Holiday Cars

I’m using the word “holiday” in its universal sense, not in the American one (which refers to “holy days” because we’re too literal). I’m doing that because “we’re going on holiday” sounds more cheerful than “we’re taking a vacation”, and this is a cheerful post.

So you arrive at your holiday destination at some excellent beachside place (Cannes, Cabo, Caymans, whatever) and decide that you want to do a little exploring of the town, the area, whatever. Assuming that you’ve flown in and not driven, how are you going to get around?

Well, that depends. If you’re in the Greek Islands or somewhere thereabouts, you’ll either rent bicycles (ugh… way too much hard work) or one of the near-ubiquitous Vespa scooters (fun but dangerous, even if you are, as writer George Mikes once described it, walking sitting down).

The problem is that both bicycles and scooters are pretty much single-seater conveyances — yeah, the Vespa nominally has two seats, but on anything other than downhill you’ll be traveling at slower than walking pace (especially if like me you are a Fat American and therefore, statistically, your companion will also be a Fat American). Really, if you aren’t traveling solo, a single-seater isn’t an ideal option. So you want a car; but yuck, you’re in some sun-bleached paradise, so you want to be en plein air (if you’ll excuse my French) rather than in a small rental econobox with, most likely, no air-conditioning.

What to do?

Unfortunately, now that Foul Government has stuck its safety-first fat nose into all our fun activities, our options are limited because what was fun and available in the 1960s, for example, is now streng verboten (yeah, sounds better in the original German, doesn’t it?) and I’m going to suggest at this point that we may be safer nowadays, but we’re the poorer for it.

What am I talking about? I’m talking, of course, about little open-air runarounds like the VW Thing, the Austin Mini-Moke, and the Fiat Jolly, all of which can still be found, but sadly in ever-shrinking numbers. Pound for pound (and dollar for dollar), these little things probably offer more fun and excitement than any other car ever made. Here they are, in the same order:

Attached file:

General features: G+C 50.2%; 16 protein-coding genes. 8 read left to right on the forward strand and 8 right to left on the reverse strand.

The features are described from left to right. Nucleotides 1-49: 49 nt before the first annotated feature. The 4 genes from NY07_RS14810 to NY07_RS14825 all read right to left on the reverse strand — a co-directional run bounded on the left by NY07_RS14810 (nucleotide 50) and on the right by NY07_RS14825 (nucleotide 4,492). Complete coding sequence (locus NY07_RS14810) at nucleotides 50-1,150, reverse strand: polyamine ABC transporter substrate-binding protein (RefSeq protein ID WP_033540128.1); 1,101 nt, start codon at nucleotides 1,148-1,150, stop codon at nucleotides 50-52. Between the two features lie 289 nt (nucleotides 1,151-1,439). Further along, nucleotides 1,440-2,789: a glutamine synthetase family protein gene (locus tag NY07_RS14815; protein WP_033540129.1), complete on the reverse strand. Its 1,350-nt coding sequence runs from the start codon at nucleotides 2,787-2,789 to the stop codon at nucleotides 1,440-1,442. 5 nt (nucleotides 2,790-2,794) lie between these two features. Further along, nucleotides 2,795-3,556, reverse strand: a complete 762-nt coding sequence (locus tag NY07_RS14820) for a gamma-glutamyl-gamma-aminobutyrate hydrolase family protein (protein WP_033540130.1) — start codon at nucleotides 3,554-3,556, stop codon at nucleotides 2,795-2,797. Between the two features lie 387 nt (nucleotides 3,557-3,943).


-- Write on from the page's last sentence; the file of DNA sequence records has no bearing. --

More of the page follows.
Now at this point, of course, the Safety Nazis are reaching for the smelling salts because OMG no seatbelts! no roll bars! no doors! wicker seats? and all the usual crap that the PC Crowd like to throw around when telling us how to behave For Our Own Good. And yeah, I know they’re unsafe, by any standards let alone today’s. But I have to ask myself (and I have absolutely no data to back this up): did people die in their thousands from driving these wonderful little buggies around in the manner intended? I sincerely doubt it. If driven around at 20-30 mph around seaside towns and villages (i.e. as they were most of the time), I bet the total “death toll” in the 1960s would have been measured in single digits, if there were any deaths at all.

Imagine what the Safety Nazis would think when seeing this little sight:

They’d probably have a collective heart attack. Which would be a Good Thing. (I would too, just for different reasons.) And let’s not even talk about the decorations one could add to these lovely little runabouts:

No wonder they’re banned. That’s Way Too Much Fun for our modern-day Puritans.


Afterthought: I know some crowd called “Jollycars” is retrofitting the new Fiat 500 into a modern equivalent of the Jolly:

…complete with either canvas seats or wicker ones. Problem is, these cars are selling for $85,000 — or, the cost of a new Alfa Romeo Giulia Quadrifoglio.

No comment.

 

 

Restored Beauty

As a rule, I’m not one for restoring old cars — I’m irretrievably non-mechanical and worse, I hate getting my hands dirty — so when Longtime Friend Knob sent me an email about the old Citroën Type H Van being restored, it took me a while to get up the enthusiasm to click on the link. I mean, sure, the Type H was in production from 1947 until 1981(!), and apart from only a few cosmetic changes, looked pretty much in  1981 as it did in 1947.

When you’ve got decent style, good engineering and excellent functionality, why change, right? (And yes, I do love the Colt 1911 for precisely the same reasons.)